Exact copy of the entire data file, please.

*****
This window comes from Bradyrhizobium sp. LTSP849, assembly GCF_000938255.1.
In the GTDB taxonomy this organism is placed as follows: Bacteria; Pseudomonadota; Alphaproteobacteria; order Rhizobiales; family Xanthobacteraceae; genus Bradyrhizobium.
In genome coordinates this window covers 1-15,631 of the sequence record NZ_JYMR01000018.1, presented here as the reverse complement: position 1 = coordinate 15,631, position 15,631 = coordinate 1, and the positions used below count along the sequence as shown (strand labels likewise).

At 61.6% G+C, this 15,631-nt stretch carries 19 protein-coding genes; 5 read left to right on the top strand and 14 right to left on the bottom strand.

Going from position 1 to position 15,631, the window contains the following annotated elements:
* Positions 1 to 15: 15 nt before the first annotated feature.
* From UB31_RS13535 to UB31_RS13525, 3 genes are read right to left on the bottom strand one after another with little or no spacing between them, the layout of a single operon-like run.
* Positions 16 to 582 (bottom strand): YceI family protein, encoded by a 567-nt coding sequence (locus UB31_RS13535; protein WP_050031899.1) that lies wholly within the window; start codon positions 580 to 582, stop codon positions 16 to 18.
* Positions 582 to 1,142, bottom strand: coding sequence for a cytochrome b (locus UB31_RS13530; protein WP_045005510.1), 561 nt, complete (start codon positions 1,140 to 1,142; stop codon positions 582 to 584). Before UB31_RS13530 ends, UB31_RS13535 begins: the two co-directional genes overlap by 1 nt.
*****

This window comes from Bradyrhizobium sp. LTSP849, assembly GCF_000938255.1.
In the GTDB taxonomy this organism is placed as follows: Bacteria; Pseudomonadota; Alphaproteobacteria; order Rhizobiales; family Xanthobacteraceae; genus Bradyrhizobium.
In genome coordinates this window covers 1-15,631 of the sequence record NZ_JYMR01000018.1, presented here as the reverse complement: position 1 = coordinate 15,631, position 15,631 = coordinate 1, and the positions used below count along the sequence as shown (strand labels likewise).

At 61.6% G+C, this 15,631-nt stretch carries 19 protein-coding genes; 5 read left to right on the top strand and 14 right to left on the bottom strand.

Going from position 1 to position 15,631, the window contains the following annotated elements:
* Positions 1 to 15: 15 nt before the first annotated feature.
* From UB31_RS13535 to UB31_RS13525, 3 genes are read right to left on the bottom strand one after another with little or no spacing between them, the layout of a single operon-like run.
* Positions 16 to 582 (bottom strand): YceI family protein, encoded by a 567-nt coding sequence (locus UB31_RS13535; protein WP_050031899.1) that lies wholly within the window; start codon positions 580 to 582, stop codon positions 16 to 18.
* Positions 582 to 1,142, bottom strand: coding sequence for a cytochrome b (locus UB31_RS13530; protein WP_045005510.1), 561 nt, complete (start codon positions 1,140 to 1,142; stop codon positions 582 to 584). Before UB31_RS13530 ends, UB31_RS13535 begins: the two co-directional genes overlap by 1 nt.